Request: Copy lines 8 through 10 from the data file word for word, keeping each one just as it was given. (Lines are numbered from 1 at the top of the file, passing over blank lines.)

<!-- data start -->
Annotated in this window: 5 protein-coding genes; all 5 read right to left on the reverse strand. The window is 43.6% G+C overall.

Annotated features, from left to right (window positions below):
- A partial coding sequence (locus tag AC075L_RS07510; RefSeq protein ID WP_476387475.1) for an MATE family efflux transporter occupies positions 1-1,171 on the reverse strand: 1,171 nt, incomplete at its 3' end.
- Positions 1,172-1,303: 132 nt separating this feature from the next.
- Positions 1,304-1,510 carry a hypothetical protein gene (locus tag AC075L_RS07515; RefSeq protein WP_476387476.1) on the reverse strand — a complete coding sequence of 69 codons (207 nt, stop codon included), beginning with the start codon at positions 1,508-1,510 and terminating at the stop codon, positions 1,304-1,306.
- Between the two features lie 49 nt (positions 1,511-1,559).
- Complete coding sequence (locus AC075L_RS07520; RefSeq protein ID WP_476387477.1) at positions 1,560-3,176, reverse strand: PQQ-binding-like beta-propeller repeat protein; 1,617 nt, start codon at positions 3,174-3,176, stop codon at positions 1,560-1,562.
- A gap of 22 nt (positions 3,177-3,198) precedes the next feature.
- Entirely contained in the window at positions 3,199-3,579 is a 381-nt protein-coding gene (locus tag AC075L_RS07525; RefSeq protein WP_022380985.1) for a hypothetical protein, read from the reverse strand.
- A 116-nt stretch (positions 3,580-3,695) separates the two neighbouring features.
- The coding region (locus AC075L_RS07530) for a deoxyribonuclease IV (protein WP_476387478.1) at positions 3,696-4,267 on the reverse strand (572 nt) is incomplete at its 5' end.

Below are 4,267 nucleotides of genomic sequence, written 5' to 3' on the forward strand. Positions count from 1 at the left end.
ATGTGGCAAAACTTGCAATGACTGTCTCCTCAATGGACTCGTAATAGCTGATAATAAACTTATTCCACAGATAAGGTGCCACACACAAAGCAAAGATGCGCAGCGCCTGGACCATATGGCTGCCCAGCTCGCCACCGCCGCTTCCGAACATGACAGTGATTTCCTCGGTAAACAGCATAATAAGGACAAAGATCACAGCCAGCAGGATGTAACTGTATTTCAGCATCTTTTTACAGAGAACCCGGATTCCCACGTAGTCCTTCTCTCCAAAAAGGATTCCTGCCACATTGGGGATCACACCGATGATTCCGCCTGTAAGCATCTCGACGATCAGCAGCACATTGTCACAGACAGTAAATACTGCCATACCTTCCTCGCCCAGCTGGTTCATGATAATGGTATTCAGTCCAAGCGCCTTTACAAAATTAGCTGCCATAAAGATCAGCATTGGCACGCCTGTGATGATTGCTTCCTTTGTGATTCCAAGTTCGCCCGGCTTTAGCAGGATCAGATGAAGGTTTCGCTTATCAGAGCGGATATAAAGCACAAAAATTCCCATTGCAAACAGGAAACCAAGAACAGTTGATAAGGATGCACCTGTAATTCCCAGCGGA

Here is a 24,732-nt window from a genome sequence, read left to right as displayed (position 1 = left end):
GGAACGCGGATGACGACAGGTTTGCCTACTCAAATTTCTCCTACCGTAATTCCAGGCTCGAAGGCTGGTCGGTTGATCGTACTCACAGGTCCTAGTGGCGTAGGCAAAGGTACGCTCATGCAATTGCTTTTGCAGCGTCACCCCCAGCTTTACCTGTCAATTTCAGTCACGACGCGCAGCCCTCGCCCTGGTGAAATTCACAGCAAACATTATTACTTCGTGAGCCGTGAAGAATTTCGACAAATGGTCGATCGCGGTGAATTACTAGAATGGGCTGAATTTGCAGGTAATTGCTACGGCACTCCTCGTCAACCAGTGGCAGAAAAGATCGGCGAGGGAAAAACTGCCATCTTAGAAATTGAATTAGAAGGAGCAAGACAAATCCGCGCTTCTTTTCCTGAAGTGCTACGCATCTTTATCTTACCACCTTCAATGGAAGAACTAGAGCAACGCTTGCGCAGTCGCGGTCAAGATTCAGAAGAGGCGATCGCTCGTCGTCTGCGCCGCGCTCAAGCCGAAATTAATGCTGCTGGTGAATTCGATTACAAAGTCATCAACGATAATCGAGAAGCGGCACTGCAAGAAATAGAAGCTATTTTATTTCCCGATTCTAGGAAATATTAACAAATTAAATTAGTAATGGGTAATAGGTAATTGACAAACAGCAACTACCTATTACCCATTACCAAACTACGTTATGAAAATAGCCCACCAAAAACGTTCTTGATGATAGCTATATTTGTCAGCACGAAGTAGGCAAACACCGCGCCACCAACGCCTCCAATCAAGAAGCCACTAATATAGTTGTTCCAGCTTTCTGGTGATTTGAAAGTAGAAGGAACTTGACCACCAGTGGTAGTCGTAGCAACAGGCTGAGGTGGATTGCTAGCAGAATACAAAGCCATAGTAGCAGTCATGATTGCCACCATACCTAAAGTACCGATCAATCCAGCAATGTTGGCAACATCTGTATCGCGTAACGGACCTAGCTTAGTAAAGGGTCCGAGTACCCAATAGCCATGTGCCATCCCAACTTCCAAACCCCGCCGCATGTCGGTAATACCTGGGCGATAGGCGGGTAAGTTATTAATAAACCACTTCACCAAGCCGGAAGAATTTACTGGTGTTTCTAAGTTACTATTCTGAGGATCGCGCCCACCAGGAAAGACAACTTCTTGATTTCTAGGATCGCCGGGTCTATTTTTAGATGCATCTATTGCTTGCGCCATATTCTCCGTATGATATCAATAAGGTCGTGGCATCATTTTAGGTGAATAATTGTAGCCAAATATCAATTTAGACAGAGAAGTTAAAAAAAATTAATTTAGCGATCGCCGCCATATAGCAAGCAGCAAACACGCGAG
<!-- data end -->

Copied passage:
- A gap of 22 nt (positions 3,177-3,198) precedes the next feature.
- Entirely contained in the window at positions 3,199-3,579 is a 381-nt protein-coding gene (locus tag AC075L_RS07525; RefSeq protein WP_022380985.1) for a hypothetical protein, read from the reverse strand.
- A 116-nt stretch (positions 3,580-3,695) separates the two neighbouring features.